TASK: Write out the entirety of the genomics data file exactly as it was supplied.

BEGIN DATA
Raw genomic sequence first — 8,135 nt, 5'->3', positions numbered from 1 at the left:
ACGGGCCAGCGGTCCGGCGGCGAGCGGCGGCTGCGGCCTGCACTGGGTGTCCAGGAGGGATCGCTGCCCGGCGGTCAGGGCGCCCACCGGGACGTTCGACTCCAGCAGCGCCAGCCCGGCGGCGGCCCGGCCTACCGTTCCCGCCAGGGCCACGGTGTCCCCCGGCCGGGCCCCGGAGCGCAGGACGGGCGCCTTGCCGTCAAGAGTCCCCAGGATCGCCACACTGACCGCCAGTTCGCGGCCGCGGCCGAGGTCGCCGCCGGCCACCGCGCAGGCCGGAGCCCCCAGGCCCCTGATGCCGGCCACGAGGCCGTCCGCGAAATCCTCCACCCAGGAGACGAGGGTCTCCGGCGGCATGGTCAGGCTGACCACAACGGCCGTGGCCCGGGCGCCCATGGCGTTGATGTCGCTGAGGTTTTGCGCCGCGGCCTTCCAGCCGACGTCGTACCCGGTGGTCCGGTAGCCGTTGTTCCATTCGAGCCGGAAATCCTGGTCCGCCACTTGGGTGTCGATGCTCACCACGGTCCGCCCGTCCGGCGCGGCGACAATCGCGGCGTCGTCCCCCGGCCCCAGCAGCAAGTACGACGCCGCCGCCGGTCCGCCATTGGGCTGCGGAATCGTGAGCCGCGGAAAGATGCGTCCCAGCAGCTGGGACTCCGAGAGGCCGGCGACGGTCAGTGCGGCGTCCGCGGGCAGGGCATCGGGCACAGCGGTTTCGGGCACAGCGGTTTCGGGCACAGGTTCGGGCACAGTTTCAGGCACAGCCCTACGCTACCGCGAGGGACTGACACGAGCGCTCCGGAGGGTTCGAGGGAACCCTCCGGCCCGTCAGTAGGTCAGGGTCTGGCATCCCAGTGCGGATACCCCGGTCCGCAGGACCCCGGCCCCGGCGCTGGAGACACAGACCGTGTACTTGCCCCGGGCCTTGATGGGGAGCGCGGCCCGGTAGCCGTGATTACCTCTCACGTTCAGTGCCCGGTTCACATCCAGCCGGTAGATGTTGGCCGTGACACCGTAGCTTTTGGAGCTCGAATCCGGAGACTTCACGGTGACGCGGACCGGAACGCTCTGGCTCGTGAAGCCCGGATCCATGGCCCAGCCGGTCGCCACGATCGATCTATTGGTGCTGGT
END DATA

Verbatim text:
Raw genomic sequence first — 8,135 nt, 5'->3', positions numbered from 1 at the left:
ACGGGCCAGCGGTCCGGCGGCGAGCGGCGGCTGCGGCCTGCACTGGGTGTCCAGGAGGGATCGCTGCCCGGCGGTCAGGGCGCCCACCGGGACGTTCGACTCCAGCAGCGCCAGCCCGGCGGCGGCCCGGCCTACCGTTCCCGCCAGGGCCACGGTGTCCCCCGGCCGGGCCCCGGAGCGCAGGACGGGCGCCTTGCCGTCAAGAGTCCCCAGGATCGCCACACTGACCGCCAGTTCGCGGCCGCGGCCGAGGTCGCCGCCGGCCACCGCGCAGGCCGGAGCCCCCAGGCCCCTGATGCCGGCCACGAGGCCGTCCGCGAAATCCTCCACCCAGGAGACGAGGGTCTCCGGCGGCATGGTCAGGCTGACCACAACGGCCGTGGCCCGGGCGCCCATGGCGTTGATGTCGCTGAGGTTTTGCGCCGCGGCCTTCCAGCCGACGTCGTACCCGGTGGTCCGGTAGCCGTTGTTCCATTCGAGCCGGAAATCCTGGTCCGCCACTTGGGTGTCGATGCTCACCACGGTCCGCCCGTCCGGCGCGGCGACAATCGCGGCGTCGTCCCCCGGCCCCAGCAGCAAGTACGACGCCGCCGCCGGTCCGCCATTGGGCTGCGGAATCGTGAGCCGCGGAAAGATGCGTCCCAGCAGCTGGGACTCCGAGAGGCCGGCGACGGTCAGTGCGGCGTCCGCGGGCAGGGCATCGGGCACAGCGGTTTCGGGCACAGCGGTTTCGGGCACAGGTTCGGGCACAGTTTCAGGCACAGCCCTACGCTACCGCGAGGGACTGACACGAGCGCTCCGGAGGGTTCGAGGGAACCCTCCGGCCCGTCAGTAGGTCAGGGTCTGGCATCCCAGTGCGGATACCCCGGTCCGCAGGACCCCGGCCCCGGCGCTGGAGACACAGACCGTGTACTTGCCCCGGGCCTTGATGGGGAGCGCGGCCCGGTAGCCGTGATTACCTCTCACGTTCAGTGCCCGGTTCACATCCAGCCGGTAGATGTTGGCCGTGACACCGTAGCTTTTGGAGCTCGAATCCGGAGACTTCACGGTGACGCGGACCGGAACGCTCTGGCTCGTGAAGCCCGGATCCATGGCCCAGCCGGTCGCCACGATCGATCTATTGGTGCTGGT